He believes that we are surrounded by conflicting binary oppositions – which might be considered as the most primitive and basic forms of antagonism – which create conflict. A few of these might be man vs machine, man vs nature and order vs chaos. These conflicts can be illnesses, states of mind, ideology (religion, society, law), or people. He coined the term mytheme – which might be considered as ‘myth theme’ – which are the fundamental aspects of mythology, an essential ingredient. Some stories like this might include Pocahontas, Romeo and Juliet and The Matrix.

4. Barthes codes

Barthes identifies 5 codes when interpreting fiction; cultural codes, action codes, hermeneutic codes and symbolic codes. Hermeneutic codes are concerned with enigmas and truth; thematisation, equivocation, fraud, suspended answer, promise, positioning, disclosure, formulation and blocking. Any crime, detective and mystery fiction might be symptomatic of this. The proairetic or ACT code is about narration that needs any further action and what the consequences might be. The semantic code is about the names that we give to things and the way(s) in which we associate them; a mansion is a seme for wealth, for instance. A symbolic code is about taboos in society, and falls under either rhetorical, sexual and economic. Cultural codes any any body of knowledge – education, science, or religion and which we can see as literary, historical, psychological, medical, physical or literary.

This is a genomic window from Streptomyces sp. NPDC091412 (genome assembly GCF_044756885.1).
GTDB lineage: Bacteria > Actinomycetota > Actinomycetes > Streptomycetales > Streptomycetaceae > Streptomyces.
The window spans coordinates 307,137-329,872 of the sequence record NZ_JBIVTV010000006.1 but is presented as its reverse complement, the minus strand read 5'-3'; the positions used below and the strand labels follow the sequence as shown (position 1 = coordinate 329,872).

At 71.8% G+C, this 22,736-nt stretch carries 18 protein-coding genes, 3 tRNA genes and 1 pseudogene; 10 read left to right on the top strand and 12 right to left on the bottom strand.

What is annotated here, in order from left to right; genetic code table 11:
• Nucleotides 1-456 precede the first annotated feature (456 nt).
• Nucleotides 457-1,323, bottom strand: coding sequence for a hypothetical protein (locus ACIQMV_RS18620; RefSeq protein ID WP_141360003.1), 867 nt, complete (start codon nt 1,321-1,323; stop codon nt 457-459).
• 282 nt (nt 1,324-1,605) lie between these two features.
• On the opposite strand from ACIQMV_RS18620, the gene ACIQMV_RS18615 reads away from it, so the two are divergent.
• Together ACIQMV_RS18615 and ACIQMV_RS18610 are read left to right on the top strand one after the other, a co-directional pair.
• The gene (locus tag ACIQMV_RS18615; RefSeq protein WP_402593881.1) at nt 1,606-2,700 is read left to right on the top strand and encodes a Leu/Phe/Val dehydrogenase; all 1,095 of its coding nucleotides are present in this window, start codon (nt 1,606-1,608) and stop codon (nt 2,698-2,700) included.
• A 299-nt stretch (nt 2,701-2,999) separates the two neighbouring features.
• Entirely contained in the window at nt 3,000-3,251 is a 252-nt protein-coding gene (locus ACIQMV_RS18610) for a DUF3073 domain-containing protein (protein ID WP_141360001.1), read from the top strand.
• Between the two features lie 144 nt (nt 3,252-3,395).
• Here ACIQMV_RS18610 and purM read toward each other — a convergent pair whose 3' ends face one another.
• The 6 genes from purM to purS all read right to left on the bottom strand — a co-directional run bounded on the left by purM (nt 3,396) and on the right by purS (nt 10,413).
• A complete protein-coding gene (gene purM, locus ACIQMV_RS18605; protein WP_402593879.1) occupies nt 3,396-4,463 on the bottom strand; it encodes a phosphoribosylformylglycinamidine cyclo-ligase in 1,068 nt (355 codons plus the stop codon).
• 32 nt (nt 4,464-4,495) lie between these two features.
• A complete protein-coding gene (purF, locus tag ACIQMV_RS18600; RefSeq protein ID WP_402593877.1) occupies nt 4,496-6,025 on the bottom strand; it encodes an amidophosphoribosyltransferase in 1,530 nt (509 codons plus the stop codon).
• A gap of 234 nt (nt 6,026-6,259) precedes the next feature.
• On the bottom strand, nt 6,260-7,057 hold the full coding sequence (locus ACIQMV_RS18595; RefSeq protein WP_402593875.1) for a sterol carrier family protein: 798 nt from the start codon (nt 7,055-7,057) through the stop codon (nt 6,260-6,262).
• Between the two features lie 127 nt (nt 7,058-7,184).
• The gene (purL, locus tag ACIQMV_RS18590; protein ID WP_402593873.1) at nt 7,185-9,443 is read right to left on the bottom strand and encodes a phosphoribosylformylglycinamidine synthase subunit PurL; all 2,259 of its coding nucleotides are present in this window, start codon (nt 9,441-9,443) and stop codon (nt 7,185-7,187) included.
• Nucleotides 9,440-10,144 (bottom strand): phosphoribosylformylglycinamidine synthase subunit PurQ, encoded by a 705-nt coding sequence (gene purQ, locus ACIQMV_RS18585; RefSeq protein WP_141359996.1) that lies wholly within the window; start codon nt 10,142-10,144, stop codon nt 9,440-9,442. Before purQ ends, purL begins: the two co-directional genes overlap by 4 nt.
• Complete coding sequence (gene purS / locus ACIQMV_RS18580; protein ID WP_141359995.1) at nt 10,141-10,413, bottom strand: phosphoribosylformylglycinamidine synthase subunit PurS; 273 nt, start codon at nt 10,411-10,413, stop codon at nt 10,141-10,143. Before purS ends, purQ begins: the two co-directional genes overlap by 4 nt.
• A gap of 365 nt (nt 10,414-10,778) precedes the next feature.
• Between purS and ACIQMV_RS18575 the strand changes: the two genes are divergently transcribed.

5. Freytag’s pyramid

I’ve referred to this in a previous post, but it works nicely for this post too. It’s great for dramatists; because it talks about rising and falling action in plot. Renaissance drama in particular follows this five-act structure, particularly Shakespearean and Ancient Greek tragedy. Aristotle started it all off with his Poetics but Freytag continued this idea. Whereas Aristotle came up with the three-act structure – beginning, middle and end – Freytag has what’s known as a dramatic arc.

The first creative writing prompts

Hello my fellow word geeks!